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Medicine & Science in Sports & Exercise:
doi: 10.1249/MSS.0b013e31828121d0
Epidemiology

Walking and Running are Associated with Similar Reductions in Cataract Risk

WILLIAMS, PAUL T.

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Abstract

Purpose: Habitual running has been associated with reduced risk of cataract development in one prospective study. The purposes of the current analyses were to provide further evidence of this potentially important benefit of vigorous exercise and to test whether moderate exercise (e.g., walking) provides as significant and equivalent reduction in cataract risk as vigorous exercise (e.g., running).

Methods: Cox proportional hazard analyses of self-reported, physician-diagnosed incident cataracts versus baseline energy expenditure (METs) in 32,610 runners and 14,917 walkers during a 6.2-yr follow-up. Results are reported as hazard ratios (HR), percent risk reductions (100 (HR − 1)), and 95% confidence intervals (95% CI).

Results: Runners and walkers reported 733 and 1074 incident cataracts during follow-up, respectively. When adjusted for sex, race, age, education, smoking, and intakes of meat, fruit, and alcohol, lower cataract risk was significantly associated with both running (HR = 0.960 per MET·h·d−1, 95% CI 0.935–0.986) and walking (HR = 0.918 per MET·h·d−1, 95% CI = 0.881–0.956), with no significant difference in the risk reduction per MET-hours per day between running and walking or between men and women. Compared with running or walking at or below guideline levels (≤1.8 MET·h·d−1), incident cataract risk was significantly lower for running or walking 1.8–3.6 (16.4% lower, 95% CI = 6.4%–25.3%), 3.6–5.4 (19.0% lower, 95% CI = 5.6%–30.4%), 5.4–7.2 (26.2% lower, 95% CI = 11.2%–38.7%), 7.2–9.0 (34.1% lower, 95% CI = 10.0%–51.2%), and ≥9 MET·h·d−1 (41.6% lower, 95% CI = 19.8%–57.4%).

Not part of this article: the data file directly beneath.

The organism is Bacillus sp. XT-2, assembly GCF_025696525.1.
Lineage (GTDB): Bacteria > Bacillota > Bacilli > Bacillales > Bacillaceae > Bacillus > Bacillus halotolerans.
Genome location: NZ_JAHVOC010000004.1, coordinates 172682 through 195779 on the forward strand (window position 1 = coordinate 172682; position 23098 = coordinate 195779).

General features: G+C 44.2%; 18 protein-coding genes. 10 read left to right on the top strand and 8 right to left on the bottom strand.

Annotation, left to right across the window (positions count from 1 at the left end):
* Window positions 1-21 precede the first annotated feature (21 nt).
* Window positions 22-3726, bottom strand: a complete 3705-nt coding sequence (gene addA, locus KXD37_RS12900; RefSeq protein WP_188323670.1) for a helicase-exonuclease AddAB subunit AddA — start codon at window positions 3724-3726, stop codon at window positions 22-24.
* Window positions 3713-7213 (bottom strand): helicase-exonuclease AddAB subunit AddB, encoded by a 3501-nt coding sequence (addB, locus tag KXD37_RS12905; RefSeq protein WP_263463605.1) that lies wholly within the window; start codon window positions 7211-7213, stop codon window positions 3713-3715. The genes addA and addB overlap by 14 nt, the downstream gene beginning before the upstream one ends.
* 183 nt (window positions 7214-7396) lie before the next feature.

Conclusion: Moderate (walking) and vigorous (running) exercise were both significantly associated with lower cataract risk and their effects similar. Cataract risk appears to decrease linearly with increasing exercise energy expenditure through 9 MET·h·d−1.

©2013The American College of Sports Medicine

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